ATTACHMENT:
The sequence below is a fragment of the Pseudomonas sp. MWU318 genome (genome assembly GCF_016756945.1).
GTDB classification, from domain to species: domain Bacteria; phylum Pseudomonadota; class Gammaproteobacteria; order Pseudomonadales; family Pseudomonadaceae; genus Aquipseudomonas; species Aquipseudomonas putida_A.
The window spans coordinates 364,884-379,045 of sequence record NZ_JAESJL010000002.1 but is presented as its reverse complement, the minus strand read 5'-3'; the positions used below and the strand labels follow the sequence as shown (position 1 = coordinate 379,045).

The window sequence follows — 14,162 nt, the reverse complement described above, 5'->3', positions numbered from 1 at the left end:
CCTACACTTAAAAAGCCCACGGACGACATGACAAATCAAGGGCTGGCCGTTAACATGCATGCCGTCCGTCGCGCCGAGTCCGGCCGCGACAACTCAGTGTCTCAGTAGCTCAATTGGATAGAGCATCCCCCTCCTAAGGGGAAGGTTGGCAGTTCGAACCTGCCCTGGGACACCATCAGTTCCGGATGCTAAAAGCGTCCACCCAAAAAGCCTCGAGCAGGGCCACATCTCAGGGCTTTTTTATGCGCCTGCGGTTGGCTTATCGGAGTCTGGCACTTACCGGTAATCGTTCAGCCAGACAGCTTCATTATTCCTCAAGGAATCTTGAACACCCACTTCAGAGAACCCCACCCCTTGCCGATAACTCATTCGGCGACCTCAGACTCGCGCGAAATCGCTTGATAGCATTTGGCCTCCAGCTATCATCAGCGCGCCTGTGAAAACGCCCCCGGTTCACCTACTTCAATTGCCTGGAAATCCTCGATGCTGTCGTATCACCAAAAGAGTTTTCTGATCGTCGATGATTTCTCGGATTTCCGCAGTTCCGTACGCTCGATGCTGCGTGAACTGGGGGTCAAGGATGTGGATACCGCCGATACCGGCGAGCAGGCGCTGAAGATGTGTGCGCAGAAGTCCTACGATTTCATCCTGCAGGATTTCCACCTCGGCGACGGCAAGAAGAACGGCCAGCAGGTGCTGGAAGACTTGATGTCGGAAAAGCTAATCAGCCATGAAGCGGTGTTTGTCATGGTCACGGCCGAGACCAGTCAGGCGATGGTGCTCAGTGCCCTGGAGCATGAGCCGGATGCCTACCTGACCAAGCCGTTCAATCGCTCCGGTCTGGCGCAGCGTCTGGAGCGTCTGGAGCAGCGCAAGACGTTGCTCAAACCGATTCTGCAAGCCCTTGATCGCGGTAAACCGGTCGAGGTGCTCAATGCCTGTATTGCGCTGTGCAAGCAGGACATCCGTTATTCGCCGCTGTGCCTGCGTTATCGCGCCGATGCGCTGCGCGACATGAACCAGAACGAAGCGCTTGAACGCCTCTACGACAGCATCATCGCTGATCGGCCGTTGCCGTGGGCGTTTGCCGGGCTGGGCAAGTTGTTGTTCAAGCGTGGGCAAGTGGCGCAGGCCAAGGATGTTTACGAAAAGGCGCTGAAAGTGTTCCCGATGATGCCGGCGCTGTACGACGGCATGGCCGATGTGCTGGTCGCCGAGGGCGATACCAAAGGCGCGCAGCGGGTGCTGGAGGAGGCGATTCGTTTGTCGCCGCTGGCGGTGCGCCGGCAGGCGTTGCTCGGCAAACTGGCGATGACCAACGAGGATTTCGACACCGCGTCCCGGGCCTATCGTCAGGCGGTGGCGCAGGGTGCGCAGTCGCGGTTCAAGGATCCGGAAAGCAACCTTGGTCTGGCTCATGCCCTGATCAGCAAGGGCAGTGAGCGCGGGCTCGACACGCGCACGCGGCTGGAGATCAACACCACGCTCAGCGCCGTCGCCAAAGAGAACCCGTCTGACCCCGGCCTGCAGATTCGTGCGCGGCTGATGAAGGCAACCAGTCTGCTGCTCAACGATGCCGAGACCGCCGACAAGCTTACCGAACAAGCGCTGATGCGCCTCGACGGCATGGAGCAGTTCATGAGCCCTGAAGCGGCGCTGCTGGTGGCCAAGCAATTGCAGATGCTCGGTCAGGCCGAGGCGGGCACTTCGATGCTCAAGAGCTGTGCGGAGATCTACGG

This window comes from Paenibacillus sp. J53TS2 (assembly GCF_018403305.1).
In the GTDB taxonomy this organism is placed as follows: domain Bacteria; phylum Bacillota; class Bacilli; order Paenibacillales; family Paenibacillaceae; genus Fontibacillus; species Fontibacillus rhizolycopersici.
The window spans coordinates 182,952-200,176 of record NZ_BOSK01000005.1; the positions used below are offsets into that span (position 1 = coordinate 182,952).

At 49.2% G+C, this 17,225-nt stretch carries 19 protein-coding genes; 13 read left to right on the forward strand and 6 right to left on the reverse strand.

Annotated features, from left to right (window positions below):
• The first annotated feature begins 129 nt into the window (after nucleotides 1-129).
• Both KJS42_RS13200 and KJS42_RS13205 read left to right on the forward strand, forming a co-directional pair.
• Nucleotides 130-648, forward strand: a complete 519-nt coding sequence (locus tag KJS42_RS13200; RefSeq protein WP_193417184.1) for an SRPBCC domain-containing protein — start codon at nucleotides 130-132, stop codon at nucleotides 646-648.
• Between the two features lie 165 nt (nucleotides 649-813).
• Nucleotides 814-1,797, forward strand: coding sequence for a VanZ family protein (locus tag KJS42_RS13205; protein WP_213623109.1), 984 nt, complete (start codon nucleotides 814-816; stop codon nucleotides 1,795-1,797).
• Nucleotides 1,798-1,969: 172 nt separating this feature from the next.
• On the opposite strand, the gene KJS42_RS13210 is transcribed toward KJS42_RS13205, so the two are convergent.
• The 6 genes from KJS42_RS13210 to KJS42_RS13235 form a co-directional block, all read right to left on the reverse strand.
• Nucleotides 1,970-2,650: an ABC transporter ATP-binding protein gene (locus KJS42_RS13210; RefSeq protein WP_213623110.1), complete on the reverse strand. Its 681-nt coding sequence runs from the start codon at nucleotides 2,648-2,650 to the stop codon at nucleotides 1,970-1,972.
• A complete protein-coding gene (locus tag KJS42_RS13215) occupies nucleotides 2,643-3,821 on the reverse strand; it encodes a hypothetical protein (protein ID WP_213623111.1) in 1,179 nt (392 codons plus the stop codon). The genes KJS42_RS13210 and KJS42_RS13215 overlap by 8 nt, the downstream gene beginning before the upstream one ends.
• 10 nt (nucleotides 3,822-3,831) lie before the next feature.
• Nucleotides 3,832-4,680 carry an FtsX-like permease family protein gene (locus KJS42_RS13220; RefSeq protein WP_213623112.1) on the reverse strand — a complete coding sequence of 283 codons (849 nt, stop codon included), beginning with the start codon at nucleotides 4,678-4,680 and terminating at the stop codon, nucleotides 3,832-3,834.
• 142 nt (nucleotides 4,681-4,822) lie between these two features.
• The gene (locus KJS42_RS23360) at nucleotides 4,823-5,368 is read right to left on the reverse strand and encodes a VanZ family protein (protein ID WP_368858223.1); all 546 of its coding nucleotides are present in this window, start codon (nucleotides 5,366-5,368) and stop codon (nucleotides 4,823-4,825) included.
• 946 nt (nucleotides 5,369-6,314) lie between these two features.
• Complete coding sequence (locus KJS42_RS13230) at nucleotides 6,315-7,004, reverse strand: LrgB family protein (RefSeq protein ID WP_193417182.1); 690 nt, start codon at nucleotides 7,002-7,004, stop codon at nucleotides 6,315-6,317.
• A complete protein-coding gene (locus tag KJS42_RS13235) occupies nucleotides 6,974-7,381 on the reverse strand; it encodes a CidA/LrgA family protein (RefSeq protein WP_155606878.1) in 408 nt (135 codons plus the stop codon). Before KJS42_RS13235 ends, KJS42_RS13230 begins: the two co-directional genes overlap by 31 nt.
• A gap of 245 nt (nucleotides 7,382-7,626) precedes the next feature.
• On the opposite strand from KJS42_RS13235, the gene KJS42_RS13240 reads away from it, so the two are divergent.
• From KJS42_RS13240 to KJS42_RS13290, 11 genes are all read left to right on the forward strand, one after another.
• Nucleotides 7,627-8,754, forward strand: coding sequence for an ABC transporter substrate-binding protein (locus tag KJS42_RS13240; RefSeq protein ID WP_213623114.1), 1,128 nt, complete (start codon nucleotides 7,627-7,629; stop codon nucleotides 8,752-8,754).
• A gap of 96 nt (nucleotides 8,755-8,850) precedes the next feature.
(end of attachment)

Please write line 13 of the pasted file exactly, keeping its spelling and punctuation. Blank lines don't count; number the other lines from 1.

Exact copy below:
• Nucleotides 130-648, forward strand: a complete 519-nt coding sequence (locus tag KJS42_RS13200; RefSeq protein WP_193417184.1) for an SRPBCC domain-containing protein — start codon at nucleotides 130-132, stop codon at nucleotides 646-648.